Plans for South Jersey’s first physician assistants program, which would be based in the heart of Atlantic City’s planned “Eds and Meds” district, are beginning to take shape.
The New Jersey Casino Reinvestment Development Authority is considering a $2.2 million loan to Reliance Medical Group, a Pleasantville-based provider that offers primary care medical services at nine locations in Atlantic City. The group now has plans to host a collaboration of services - including an urgent care facility and diagnostic services - at the Sun National Bank building on Atlantic Avenue.
Those plans also call for collaboration with Philadelphia University and The Richard Stockton College of New Jersey, which would offer a physicians assistant program in 8,000 square feet of space at the location. About 25 students would be selected for the program each year. They would complete their first three years at Stockton and then be eligible to transfer into Philadelphia University’s master’s program. After year four, the students would earn a bachelor’s degree in health sciences from Stockton and then earn a master of science in physician studies from Philadelphia University.
Matt Baker, dean of the school of science and health at Philadelphia University, said the opportunity is unique. The only two physicians assistant programs in the state are both in North Jersey - one at Seton Hall University in South Orange and one at the University of Medicine and Dentistry of New Jersey in Newark.
“Creating something like this in Atlantic City as part of the (Eds and Meds) district makes this very interesting right now. It’s exciting to be in a place where there’s change for positive reasons,” said Baker, who is also a graduate of Stockton.
The Eds and Meds district - short for education and medical - is a concept developed in the Atlantic City Tourism District’s master plan approved by the CRDA earlier this year. The district would be bordered by Michigan, Tennessee, Pacific and Arctic avenues and would cluster educational and medical facilities.
Harvey Kesselman, Stockton’s provost and executive vice president, said programs of this nature are typically found in larger cities where there are more medical practices. Studies have shown that there is a growing need for physicians assistants and advanced practice nurses.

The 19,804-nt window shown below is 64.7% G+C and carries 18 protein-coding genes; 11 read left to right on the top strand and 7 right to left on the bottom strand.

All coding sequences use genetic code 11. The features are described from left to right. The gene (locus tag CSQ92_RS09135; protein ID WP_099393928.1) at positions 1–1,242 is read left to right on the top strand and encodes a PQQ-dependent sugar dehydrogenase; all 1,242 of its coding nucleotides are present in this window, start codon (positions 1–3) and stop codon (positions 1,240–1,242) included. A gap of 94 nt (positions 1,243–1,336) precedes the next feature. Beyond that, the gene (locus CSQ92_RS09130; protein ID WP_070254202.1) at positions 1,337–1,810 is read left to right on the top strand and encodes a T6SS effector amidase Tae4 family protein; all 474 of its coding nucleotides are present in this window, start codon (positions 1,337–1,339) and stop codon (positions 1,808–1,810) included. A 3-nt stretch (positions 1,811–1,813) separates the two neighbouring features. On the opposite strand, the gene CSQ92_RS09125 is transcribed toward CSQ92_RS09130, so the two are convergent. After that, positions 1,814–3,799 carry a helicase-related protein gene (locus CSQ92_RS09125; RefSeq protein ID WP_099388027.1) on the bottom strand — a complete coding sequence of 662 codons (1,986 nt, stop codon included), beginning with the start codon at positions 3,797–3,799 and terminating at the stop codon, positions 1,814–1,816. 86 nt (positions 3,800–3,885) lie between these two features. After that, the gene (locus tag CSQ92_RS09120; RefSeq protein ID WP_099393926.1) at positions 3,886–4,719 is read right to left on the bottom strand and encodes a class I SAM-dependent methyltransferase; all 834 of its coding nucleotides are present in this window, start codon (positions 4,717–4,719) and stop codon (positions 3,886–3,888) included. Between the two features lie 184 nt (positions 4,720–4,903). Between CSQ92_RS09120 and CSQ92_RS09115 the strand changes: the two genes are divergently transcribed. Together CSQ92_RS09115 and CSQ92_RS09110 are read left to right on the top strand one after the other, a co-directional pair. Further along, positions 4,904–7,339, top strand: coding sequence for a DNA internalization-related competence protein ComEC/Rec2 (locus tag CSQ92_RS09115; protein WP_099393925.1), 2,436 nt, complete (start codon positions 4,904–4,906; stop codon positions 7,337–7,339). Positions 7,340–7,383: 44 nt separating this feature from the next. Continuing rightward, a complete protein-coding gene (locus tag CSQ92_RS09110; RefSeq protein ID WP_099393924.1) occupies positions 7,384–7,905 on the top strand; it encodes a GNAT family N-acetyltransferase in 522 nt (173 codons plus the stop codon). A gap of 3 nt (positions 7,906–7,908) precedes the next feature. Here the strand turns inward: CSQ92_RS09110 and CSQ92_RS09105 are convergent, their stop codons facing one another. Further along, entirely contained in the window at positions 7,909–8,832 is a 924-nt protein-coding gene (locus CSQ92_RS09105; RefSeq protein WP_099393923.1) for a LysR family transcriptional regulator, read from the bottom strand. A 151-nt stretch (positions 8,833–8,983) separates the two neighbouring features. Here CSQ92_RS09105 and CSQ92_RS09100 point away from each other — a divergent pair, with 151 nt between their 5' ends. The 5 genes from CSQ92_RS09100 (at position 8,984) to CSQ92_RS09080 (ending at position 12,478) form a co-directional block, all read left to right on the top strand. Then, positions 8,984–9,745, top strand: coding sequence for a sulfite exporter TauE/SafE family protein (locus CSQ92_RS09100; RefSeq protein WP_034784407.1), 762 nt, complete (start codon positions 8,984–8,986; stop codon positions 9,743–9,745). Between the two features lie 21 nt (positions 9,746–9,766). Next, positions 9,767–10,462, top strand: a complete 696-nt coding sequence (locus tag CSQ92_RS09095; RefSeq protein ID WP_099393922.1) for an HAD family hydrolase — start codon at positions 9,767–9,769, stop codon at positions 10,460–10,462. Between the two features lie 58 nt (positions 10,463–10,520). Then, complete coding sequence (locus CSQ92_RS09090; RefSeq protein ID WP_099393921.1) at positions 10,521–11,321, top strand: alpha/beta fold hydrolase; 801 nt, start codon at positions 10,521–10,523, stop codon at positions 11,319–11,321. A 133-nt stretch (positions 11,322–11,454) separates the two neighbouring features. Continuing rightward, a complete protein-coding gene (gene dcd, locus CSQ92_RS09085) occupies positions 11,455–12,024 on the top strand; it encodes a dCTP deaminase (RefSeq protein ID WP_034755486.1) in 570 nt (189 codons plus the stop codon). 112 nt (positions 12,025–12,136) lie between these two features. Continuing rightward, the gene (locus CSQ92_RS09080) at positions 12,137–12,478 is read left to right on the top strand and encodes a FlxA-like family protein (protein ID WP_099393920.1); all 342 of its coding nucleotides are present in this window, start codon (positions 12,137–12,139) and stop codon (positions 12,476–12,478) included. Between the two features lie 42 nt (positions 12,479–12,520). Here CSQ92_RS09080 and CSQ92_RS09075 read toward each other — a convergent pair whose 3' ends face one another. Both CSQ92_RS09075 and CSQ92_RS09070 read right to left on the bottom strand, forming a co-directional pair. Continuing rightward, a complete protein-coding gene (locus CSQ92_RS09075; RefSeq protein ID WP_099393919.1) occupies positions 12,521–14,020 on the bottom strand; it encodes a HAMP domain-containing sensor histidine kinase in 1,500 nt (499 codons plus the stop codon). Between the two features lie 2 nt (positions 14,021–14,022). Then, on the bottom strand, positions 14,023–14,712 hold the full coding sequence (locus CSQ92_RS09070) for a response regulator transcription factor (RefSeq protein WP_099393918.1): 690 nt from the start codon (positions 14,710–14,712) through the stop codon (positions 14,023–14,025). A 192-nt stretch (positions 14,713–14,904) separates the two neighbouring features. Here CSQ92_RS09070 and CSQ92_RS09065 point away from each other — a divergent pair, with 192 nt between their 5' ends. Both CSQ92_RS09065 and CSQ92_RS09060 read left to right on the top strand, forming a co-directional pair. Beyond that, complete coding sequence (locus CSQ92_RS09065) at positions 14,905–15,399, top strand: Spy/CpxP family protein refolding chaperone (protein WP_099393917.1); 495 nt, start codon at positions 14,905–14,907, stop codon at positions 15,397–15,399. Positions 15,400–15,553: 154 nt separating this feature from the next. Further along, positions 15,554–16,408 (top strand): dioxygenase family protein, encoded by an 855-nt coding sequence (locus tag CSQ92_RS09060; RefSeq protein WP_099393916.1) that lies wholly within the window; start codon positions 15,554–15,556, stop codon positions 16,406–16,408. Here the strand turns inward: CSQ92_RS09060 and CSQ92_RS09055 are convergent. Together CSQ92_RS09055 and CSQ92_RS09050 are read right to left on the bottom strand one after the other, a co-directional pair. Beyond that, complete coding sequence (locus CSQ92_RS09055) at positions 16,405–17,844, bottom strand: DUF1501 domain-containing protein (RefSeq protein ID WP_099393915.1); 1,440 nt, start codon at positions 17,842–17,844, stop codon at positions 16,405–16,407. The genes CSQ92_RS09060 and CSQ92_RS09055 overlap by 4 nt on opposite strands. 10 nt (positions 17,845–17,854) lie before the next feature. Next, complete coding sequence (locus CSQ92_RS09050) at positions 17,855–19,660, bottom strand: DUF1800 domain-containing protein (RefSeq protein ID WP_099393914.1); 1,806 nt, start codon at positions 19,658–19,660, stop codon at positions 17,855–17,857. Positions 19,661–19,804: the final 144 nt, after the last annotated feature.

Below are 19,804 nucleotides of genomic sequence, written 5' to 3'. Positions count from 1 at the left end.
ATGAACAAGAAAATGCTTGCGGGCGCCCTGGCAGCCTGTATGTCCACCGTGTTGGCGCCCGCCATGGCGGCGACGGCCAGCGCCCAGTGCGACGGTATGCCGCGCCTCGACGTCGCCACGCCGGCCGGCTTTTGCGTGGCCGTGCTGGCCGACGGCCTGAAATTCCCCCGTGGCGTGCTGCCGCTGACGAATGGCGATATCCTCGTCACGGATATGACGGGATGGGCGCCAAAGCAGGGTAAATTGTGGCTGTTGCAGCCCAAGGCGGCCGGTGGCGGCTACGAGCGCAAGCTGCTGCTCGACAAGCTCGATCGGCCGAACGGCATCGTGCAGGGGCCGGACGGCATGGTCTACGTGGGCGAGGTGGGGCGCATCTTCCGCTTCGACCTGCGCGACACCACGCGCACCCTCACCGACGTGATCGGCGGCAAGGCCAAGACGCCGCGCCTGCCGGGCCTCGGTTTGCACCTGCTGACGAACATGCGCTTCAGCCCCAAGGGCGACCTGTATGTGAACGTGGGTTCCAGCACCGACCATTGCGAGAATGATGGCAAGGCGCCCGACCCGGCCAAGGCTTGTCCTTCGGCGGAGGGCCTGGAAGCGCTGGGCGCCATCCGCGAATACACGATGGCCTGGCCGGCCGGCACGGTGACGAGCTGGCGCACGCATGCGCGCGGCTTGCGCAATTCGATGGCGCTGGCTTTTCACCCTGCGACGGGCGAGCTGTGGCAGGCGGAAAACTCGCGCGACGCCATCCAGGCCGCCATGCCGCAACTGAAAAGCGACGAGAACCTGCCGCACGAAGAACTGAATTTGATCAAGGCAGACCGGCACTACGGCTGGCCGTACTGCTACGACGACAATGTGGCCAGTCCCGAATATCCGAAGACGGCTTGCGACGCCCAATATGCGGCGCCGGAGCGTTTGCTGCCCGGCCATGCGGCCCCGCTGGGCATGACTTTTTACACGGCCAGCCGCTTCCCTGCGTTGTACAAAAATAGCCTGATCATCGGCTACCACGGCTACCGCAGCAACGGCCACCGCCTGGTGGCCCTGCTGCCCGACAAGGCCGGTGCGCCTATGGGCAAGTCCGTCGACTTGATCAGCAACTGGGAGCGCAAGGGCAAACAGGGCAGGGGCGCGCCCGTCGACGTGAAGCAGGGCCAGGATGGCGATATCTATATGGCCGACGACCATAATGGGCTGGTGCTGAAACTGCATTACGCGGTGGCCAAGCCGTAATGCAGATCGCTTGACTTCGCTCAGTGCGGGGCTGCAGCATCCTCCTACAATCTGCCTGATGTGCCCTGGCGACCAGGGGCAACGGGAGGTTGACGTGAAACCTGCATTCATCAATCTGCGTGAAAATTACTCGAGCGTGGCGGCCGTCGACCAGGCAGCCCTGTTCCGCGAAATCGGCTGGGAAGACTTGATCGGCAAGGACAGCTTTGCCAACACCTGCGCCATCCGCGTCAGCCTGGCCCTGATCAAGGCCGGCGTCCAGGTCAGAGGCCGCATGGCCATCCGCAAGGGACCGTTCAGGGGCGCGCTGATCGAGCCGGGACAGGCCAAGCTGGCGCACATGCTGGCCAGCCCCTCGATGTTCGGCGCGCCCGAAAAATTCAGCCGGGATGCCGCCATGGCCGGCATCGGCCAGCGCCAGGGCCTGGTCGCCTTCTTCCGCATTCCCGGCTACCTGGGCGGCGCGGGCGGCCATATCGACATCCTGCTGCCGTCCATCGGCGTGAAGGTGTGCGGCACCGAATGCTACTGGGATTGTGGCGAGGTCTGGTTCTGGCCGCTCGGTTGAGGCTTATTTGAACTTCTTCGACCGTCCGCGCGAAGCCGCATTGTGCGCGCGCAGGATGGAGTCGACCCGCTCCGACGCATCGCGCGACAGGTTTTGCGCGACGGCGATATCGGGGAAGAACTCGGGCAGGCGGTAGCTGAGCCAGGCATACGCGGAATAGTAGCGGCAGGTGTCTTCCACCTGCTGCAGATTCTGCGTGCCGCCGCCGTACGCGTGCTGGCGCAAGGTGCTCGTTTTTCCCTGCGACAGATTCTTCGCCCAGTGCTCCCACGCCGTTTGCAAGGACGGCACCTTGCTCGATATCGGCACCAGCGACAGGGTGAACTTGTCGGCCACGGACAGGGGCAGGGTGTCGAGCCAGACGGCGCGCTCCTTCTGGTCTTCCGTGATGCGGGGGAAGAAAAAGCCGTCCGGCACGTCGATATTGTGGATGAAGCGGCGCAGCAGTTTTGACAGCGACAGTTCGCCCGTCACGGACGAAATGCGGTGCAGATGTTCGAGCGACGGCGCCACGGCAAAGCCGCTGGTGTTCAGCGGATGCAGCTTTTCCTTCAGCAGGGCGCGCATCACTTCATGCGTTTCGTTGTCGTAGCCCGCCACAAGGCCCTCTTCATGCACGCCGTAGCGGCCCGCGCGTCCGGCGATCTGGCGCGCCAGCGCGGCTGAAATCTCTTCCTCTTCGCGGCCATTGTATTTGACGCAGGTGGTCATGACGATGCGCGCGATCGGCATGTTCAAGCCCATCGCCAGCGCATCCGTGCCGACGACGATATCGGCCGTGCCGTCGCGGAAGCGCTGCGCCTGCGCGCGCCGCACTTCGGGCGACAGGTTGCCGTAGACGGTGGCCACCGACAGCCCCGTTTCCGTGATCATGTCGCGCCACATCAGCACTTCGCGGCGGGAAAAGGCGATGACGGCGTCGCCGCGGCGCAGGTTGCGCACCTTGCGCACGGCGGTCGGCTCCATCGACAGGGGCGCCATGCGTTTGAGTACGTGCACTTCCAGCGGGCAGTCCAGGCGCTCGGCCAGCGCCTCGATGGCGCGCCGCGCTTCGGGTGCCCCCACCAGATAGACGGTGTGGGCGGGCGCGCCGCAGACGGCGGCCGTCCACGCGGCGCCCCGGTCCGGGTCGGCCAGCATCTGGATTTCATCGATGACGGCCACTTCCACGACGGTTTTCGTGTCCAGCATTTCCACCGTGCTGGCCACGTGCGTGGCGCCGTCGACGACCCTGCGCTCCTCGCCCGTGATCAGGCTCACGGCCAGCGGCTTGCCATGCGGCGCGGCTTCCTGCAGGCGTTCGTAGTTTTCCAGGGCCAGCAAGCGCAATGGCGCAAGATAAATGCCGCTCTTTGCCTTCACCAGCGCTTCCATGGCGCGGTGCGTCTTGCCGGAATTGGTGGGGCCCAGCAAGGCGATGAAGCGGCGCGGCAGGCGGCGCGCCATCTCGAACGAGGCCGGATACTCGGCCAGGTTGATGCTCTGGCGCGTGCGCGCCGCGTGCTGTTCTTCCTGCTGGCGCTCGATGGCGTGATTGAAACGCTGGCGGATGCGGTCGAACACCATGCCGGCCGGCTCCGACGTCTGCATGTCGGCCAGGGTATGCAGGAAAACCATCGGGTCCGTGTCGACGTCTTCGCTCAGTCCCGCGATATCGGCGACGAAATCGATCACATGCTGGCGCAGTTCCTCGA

“We’re really excited about this. We’ll be able to help meet demand and provide an excellent opportunity for New Jersey residents to expedite the time it takes to acquire a bachelor’s and a master’s degree,” Kesselman said. “That meets both the national and state agenda for higher education.”
Philadelphia University has applied to the New Jersey Officer of Higher Education for program approval. That office must sign off on out-of-state institutions offering programs in New Jersey.
The Reliance Group, headed by Jon Regis, is hoping to rent 24,000 square feet at 1801 Atlantic Avenue for corporate offices and other medical facilities. Students would have an opportunity to do clinical work at the location by collaborating with physicians on-site. CRDA hasn’t yet committed funding to the project, but earlier this week the agency voted to continue researching the project. A public hearing will be scheduled on the group’s plans.
According to the group’s project budget submitted to CRDA, the $2.2 million would include $2 million in fit-out costs, a $25,000 phone system, $25,000 for executive offices with a six-seat conference room and $120,000 for 12 exam rooms. Reliance would invest $400,000 for the remaining costs including a $100,000 down payment on rent, $20,000 in moving expenses and $100,000 for marketing and public relations efforts.